Ryan McNaught Talks To Bricking Around About The Brickman Experience

brickman experience logo

Australia’s only LEGO Certified Professional – Ryan McNaught – will for the first time ever exhibit his remarkable LEGO creations at BRICKMAN EXPERIENCE in Melbourne March 31st – April 12th and then Sydney June 27th- July 12th.

More than 50 original works will be featured along with their own unique behind the scenes story, including original drawings and sketches. A variety of Ryan’s LEGO works will be displayed with over 5 million LEGO bricks making up the works.

Ryan took some time out from his busy schedule to talk to Bricking Around about the show, and life as a LEGO professional.

Firstly, can you tell me a little bit about your show?

The show is about a couple of things, firstly is a collection of over 50 my major works from 2009 to the present, it’s pretty much all the big stuff and the little neat things I’ve built over the years, the second part and what is really interesting for AFOLs is that I’ve gotten together with almost all the other LEGO Certified Professionals from around the world and gotten them to make a LEGO model for the show, each with a common theme of “Transport”  from their native country.  Im not going to give away what they are, but there is some amazing stuff, some certainly very unique to their country.

The other things that’s a bit different is that the setting, it’s very much art gallery style with some neat lighting and displays and there is a lot of different hands on activities. I have a few Mystery mosaics that will be built by the public over time, and as well as the obligatory build area there is a new thing never seen down here before called “The Signature build”  which will see the how the public goes at building these big models, so there is lots of hands on type stuff as well as of course millions of bricks in models.

Sydney Opera House

The event that you are putting on promises some behind the scenes information, which has me wondering what the design process is for you? Do you start with pen and paper or is it more digital these days?

With each of the models I’ve included the back story about the inspirations behind them as well as pictures during construction (Have you ever wanted to see what’s inside some of these models sort of stuff) and I talk about the issues I had with them when building, techniques that I use and all the good stuff.  Quite often the story behind each model is more interesting than the model itself!

When you first started being noticed by LEGO was there a temptation to move overseas and pursue something like a job with the model team in the US?

Not really, they do some amazing models and get to work on good projects but they just don’t get to do the variety of things that I get to work on, some days I’ll be doing giant LEGO minifigs, the next day I’m doing an ancient Roman thing for a museum, so I much prefer to be the master of my own domain.

What is your relationship like with the LEGO company, do they monitor what you do very closely or do they just let you do your own thing? Has there ever been something where LEGO has said “you can’t do that”?

Yes absolutely, our relationship is based around trust and certain core values which I take very seriously, there are a myriad of rules and regulations around doing what I do, for example, licensing is a great example, if I want to do anything Star Wars, I have certain channels I need to go through to get permission etc.  Likewise I try and avoid ripping off the IP of license holders.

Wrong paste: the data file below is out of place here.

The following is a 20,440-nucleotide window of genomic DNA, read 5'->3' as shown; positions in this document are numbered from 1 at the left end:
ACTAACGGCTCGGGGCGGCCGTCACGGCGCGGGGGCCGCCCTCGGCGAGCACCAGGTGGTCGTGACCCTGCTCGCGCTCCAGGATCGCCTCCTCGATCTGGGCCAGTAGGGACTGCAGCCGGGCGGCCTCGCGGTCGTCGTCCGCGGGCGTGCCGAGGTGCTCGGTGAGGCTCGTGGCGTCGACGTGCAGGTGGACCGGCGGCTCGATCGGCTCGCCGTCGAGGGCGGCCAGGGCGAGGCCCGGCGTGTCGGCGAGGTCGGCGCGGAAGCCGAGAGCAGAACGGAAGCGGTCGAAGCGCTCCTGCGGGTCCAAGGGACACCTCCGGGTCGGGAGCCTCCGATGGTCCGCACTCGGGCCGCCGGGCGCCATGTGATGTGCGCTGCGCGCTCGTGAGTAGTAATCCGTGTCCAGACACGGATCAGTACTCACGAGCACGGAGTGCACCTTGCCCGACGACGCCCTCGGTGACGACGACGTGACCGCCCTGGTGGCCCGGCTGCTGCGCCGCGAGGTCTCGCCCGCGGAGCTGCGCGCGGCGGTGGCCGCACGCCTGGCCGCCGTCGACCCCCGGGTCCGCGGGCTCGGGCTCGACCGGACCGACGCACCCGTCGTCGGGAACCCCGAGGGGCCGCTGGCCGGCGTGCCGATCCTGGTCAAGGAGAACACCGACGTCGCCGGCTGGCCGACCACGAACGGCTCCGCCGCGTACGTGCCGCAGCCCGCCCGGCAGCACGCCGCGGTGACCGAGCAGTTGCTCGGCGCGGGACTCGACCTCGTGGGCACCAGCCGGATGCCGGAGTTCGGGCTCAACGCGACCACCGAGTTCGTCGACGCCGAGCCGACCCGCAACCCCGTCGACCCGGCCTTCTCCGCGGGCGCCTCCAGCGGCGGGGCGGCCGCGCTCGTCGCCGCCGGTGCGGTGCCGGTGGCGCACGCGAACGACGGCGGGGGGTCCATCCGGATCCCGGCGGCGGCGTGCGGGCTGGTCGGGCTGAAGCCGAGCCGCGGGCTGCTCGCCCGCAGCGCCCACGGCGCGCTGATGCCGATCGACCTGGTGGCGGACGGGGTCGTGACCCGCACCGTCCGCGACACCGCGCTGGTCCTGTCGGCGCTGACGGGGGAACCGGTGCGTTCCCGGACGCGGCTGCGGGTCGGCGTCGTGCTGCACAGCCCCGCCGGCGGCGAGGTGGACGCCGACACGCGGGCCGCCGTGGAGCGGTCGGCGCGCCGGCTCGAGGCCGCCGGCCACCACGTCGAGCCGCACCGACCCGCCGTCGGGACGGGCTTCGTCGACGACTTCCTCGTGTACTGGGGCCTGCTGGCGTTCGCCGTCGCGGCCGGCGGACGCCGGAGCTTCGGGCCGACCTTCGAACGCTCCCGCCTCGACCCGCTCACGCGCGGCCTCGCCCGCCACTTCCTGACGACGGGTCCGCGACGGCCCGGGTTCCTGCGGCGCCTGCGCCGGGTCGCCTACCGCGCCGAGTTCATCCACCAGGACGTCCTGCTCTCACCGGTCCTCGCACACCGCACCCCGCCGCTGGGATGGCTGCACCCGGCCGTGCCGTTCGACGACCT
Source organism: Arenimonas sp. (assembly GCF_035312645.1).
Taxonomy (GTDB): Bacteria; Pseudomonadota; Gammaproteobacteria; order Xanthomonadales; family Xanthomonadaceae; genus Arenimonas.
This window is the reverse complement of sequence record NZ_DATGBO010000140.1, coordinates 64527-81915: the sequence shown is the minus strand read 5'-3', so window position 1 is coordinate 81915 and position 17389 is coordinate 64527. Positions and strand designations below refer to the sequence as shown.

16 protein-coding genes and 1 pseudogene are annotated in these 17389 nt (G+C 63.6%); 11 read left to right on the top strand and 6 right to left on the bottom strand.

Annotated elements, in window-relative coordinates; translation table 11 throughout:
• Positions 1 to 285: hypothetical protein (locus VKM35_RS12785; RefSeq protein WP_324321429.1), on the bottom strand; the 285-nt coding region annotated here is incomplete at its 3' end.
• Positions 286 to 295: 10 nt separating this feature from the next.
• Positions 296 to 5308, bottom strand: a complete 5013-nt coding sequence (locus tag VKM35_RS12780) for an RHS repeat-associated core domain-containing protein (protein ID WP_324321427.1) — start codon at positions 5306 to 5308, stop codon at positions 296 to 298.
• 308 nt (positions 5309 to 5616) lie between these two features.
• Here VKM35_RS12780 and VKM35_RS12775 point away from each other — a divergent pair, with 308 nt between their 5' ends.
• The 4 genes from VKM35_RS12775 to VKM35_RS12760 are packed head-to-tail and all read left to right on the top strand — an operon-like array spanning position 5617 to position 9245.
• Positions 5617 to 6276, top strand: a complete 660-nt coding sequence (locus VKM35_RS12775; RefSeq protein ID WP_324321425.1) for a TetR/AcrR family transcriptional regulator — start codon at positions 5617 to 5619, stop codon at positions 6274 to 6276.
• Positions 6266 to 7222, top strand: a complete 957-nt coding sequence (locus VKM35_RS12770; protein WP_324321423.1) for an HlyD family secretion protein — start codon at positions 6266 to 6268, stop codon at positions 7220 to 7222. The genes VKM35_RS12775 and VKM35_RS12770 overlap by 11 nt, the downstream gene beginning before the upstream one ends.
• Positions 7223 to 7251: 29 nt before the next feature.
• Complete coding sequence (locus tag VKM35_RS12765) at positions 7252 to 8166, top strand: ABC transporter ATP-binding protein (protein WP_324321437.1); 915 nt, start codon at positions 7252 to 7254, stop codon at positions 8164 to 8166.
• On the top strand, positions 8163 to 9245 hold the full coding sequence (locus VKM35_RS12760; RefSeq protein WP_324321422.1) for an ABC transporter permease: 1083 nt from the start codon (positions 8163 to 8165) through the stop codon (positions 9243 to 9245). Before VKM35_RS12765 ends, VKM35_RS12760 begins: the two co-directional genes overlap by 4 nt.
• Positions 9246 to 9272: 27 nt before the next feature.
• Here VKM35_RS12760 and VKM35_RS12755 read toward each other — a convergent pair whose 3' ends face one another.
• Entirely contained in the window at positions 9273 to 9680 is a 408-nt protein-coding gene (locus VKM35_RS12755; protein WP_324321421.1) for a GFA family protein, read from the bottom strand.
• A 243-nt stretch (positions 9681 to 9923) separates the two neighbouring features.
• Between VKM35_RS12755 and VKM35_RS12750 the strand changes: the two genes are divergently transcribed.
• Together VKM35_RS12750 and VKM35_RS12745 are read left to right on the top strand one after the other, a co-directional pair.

Was there a particular moment where you realised you could make a living from LEGO or was it more of gradual transition from hobby to career?

It was a gradual thing, I was doing it part time for a few years before I had built up enough of a reputation to go full time, so it certainly didn’t happen overnight.

One of the models on display will be Elvis. As some people will know, that particular model was damaged in an act of vandalism. I have seen that model and the thought of having to try and remember how something that large went together seems daunting. What was that rebuilding process like for you?

It’s interesting and forms a good part of the show, to me it was actually quite Zen like, in that is what LEGO is there for, to rebuild and make into something else, or do differently, so I wasn’t really that upset about it when I rebuilt it. I think when it happened it was more of a shock than anything else.

Elvis

Part of what you do is private commissions, are there any really strange things you have been asked to make?

I’ve been asked to do a lot of licensed type stuff; Star Wars, Batman etc.  which realistically I cant do due to licensing.

There are strong indications that a LEGOLAND Discovery Centre will be opening in Melbourne. Is that something you would like to see happen?

I guess it’s a good thing, they are more a fun play centre type experience as opposed to a real LEGOLAND, they do have some good models in them, so if it entertains the crowds/families then it’s a good thing.

Do you remember the last retail LEGO set that you built?

I build them all the time for store displays, so its quite common, the other day I built the little service truck with the porta Loo on the back, great little set!

You are given the chance to come up with a new theme. What is it?

Its funny you should say that as given by age I was thinking the other day what would work for me, and all I could come up with was 1980’s disco LEGO

Are there any plans to bring your show to other states? As somebody based in Brisbane I’d love to see it.

Yes absolutely, it’s booked in for Melbourne over the Easter break and Sydney in June/July we are certainly looking at other options, I’d love for it to head further North.

Jet

We’d like to thank Ryan for taking the time to talk to us. You can find out more about the specific events below.

 

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